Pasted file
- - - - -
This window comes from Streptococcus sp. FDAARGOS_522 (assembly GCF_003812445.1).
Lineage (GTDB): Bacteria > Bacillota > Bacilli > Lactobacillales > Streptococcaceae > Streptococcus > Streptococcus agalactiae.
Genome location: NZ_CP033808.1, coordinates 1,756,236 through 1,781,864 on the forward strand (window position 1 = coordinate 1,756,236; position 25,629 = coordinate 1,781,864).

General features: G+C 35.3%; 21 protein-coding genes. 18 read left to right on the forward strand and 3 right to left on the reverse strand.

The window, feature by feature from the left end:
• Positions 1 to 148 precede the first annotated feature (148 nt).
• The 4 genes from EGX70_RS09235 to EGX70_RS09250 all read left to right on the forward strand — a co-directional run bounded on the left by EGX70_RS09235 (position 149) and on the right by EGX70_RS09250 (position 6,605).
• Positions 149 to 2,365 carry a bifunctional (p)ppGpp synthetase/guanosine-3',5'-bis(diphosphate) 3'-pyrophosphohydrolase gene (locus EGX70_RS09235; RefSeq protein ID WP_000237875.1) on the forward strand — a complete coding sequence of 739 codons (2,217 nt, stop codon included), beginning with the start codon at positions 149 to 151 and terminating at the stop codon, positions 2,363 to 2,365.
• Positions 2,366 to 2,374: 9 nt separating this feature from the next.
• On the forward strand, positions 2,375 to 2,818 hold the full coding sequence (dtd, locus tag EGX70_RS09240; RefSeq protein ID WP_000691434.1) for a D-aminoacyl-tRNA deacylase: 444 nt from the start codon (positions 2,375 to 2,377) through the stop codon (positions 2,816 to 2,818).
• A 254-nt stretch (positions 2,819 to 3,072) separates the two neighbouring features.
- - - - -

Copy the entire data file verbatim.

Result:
This window comes from Streptococcus sp. FDAARGOS_522 (assembly GCF_003812445.1).
Lineage (GTDB): Bacteria > Bacillota > Bacilli > Lactobacillales > Streptococcaceae > Streptococcus > Streptococcus agalactiae.
Genome location: NZ_CP033808.1, coordinates 1,756,236 through 1,781,864 on the forward strand (window position 1 = coordinate 1,756,236; position 25,629 = coordinate 1,781,864).

General features: G+C 35.3%; 21 protein-coding genes. 18 read left to right on the forward strand and 3 right to left on the reverse strand.

The window, feature by feature from the left end:
• Positions 1 to 148 precede the first annotated feature (148 nt).
• The 4 genes from EGX70_RS09235 to EGX70_RS09250 all read left to right on the forward strand — a co-directional run bounded on the left by EGX70_RS09235 (position 149) and on the right by EGX70_RS09250 (position 6,605).
• Positions 149 to 2,365 carry a bifunctional (p)ppGpp synthetase/guanosine-3',5'-bis(diphosphate) 3'-pyrophosphohydrolase gene (locus EGX70_RS09235; RefSeq protein ID WP_000237875.1) on the forward strand — a complete coding sequence of 739 codons (2,217 nt, stop codon included), beginning with the start codon at positions 149 to 151 and terminating at the stop codon, positions 2,363 to 2,365.
• Positions 2,366 to 2,374: 9 nt separating this feature from the next.
• On the forward strand, positions 2,375 to 2,818 hold the full coding sequence (dtd, locus tag EGX70_RS09240; RefSeq protein ID WP_000691434.1) for a D-aminoacyl-tRNA deacylase: 444 nt from the start codon (positions 2,375 to 2,377) through the stop codon (positions 2,816 to 2,818).
• A 254-nt stretch (positions 2,819 to 3,072) separates the two neighbouring features.